by Sharon Lindbloom
21 March 2018
On March 8, 2018, Deseret News ran a story with a lengthy title that began, “How technology is changing Mormon missionary work.” This article discusses the LDS missionary force’s increased use of technology to find and teach investigators, often via online chats.
Relating one such chat, the Deseret News article quotes sister missionary Kimeme Ackley as she greets an online contact, “What brings you to Mormon.org today?” The man on the other end of the chat wrote back,
“I’ve wondered what a Mormon is. I’ve heard good things about Mormons, but I want to know what their purpose is. I’d be grateful for an answer.”
This connection led to an hour-long online conversation during which the responding LDS missionary pair shared their beliefs. Eventually, the man on the other end of the chat met with local missionaries and joined the LDS Church.
Deseret News explained that this online chat “is one example of the many ways technology is changing Mormon missions from Temple Square to Tokyo.”
According to one of the missionaries interviewed for the Deseret News article, the sort of online conversation that leads to baptism is a rare “tender mercy.” Not everyone is receptive to the LDS gospel, and this hints at another way technology is changing Mormon missionary work.
Though not specified in the Deseret News article, the Internet has led to many people being better informed about Mormonism. When Mormon missionaries–both those online and those still going door-to-door–meet new contacts today, they are far more likely to be asked thorny questions about the Church, more so than they have been in the past. These days, a Mormon missionary discussion might include investigator questions like these:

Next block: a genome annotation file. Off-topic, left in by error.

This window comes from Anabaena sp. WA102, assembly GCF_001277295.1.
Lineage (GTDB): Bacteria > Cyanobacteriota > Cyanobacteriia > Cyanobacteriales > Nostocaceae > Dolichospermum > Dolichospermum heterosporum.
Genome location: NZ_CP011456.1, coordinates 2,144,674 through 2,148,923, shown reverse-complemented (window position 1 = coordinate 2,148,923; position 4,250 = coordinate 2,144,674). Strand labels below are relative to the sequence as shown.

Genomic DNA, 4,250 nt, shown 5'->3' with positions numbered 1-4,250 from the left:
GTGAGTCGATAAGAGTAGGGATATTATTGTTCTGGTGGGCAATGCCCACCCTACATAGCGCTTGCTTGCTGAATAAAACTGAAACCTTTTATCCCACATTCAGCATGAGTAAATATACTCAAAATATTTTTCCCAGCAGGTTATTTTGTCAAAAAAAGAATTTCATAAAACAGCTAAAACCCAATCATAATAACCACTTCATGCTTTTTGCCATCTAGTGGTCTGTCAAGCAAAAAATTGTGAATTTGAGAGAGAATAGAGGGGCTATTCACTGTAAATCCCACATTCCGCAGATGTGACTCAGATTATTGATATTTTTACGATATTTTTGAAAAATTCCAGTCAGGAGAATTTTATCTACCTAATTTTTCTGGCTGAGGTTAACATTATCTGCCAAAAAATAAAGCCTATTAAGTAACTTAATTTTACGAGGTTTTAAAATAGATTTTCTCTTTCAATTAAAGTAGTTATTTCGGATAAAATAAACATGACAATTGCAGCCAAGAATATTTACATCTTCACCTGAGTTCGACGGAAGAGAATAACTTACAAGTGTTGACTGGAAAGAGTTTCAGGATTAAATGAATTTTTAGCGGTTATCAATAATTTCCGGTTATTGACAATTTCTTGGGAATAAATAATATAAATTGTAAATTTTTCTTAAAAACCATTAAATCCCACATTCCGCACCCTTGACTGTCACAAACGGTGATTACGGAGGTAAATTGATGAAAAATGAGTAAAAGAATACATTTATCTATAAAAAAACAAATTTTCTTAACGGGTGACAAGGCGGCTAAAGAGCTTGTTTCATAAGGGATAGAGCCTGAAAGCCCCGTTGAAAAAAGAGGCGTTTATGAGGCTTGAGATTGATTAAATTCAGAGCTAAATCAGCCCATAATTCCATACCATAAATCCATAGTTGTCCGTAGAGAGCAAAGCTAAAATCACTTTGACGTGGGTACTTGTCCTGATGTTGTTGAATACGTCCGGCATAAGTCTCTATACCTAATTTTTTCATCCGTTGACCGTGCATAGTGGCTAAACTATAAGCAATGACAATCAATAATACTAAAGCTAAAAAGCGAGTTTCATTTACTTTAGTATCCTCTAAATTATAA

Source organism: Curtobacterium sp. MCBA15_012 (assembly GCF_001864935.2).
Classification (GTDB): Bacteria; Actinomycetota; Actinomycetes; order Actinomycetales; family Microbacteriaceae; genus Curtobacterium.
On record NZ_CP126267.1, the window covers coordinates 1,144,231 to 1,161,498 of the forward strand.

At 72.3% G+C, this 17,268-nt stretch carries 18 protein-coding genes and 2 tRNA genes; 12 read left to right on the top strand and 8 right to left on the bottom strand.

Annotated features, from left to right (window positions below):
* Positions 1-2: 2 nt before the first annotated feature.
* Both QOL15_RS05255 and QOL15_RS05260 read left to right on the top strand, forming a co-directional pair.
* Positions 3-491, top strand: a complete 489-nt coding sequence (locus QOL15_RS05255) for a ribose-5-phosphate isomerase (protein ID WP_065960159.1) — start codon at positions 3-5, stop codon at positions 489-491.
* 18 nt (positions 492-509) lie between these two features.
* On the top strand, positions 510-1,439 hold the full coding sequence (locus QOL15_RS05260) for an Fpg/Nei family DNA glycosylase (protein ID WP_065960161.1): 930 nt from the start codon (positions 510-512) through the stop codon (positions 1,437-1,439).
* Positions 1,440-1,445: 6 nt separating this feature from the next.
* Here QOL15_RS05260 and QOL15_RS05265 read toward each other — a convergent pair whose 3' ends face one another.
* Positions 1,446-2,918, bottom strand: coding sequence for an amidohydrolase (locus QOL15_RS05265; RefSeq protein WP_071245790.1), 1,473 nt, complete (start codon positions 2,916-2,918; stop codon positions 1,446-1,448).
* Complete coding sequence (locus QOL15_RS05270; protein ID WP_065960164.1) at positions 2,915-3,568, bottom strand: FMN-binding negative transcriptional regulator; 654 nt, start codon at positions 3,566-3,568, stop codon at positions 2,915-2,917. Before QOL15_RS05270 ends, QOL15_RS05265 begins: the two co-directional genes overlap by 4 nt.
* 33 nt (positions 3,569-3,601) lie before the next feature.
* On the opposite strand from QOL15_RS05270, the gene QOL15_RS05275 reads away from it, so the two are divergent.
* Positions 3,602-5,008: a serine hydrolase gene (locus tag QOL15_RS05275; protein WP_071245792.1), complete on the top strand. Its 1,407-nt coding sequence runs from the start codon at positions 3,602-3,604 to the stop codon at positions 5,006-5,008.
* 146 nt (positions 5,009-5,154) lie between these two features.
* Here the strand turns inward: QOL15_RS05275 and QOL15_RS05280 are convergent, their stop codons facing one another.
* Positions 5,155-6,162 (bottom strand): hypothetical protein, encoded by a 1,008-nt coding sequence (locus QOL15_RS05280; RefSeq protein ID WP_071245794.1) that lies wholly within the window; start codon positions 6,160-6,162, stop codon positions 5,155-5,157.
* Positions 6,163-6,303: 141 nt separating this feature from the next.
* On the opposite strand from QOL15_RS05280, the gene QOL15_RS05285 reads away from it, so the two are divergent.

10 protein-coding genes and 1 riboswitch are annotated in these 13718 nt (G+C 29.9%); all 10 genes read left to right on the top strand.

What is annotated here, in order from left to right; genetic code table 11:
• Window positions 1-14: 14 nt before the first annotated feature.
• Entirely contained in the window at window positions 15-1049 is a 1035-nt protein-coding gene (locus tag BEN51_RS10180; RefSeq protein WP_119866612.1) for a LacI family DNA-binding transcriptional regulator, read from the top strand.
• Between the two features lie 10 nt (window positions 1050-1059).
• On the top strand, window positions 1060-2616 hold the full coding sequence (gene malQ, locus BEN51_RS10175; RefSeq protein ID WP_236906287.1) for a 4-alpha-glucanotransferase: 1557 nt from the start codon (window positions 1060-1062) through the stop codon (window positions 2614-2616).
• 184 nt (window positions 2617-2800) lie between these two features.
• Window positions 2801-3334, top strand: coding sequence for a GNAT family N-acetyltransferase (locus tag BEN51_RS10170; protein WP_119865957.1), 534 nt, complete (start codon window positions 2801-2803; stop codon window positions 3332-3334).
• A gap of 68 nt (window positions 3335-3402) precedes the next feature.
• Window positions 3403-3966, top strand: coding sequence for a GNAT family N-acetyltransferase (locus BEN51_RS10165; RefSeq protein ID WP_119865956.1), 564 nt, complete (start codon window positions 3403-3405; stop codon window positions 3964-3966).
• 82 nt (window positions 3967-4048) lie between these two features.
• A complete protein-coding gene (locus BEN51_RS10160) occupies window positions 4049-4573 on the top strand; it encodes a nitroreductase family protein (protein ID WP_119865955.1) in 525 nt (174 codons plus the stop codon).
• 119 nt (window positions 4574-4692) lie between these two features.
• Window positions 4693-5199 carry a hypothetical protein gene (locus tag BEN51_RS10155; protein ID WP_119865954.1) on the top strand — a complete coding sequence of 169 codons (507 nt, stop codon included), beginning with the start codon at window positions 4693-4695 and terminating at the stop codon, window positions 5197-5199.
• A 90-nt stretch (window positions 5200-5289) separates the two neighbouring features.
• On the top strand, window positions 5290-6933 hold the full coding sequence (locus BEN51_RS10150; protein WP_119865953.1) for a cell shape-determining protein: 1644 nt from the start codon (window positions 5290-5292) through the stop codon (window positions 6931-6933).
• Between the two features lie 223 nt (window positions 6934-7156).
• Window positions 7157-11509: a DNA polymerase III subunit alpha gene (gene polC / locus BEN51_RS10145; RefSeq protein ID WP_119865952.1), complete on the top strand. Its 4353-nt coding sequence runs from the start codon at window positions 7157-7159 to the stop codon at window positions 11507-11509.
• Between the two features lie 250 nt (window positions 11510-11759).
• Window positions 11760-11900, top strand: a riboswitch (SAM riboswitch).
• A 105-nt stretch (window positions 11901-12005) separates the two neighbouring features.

Investigator: I read online that Brigham Young denied black people access to your church’s highest saving ordinances and claimed this racist policy was revealed by God. But, in fact, it was just Brigham Young mistaking cultural racism for revelation. And this mistake was embraced by subsequent Mormon prophets, none of them recognizing that it was not a God-given revelation until just a few years ago. Is this true? How could a church that claims direct and constant communication with God through living prophets be so wrong for so long?
Investigator: I was looking up Mormonism on the Internet and found out that the founder of your religion, Joseph Smith, married almost 40 women! And he married some of these women while they were legally married to other men. And he married some of them when they were only 14 years old. And at least once he even pressured a potential plural wife by promising that if she married him, she and her family would receive salvation, but if she didn’t accept his plural marriage proposal, they would all be damned. I’ve heard Mormons defending Joseph Smith, insisting that he was a godly man of solid decency and integrity. Considering his polygamous history involving repeated deceit, young girls, and married women, would you agree?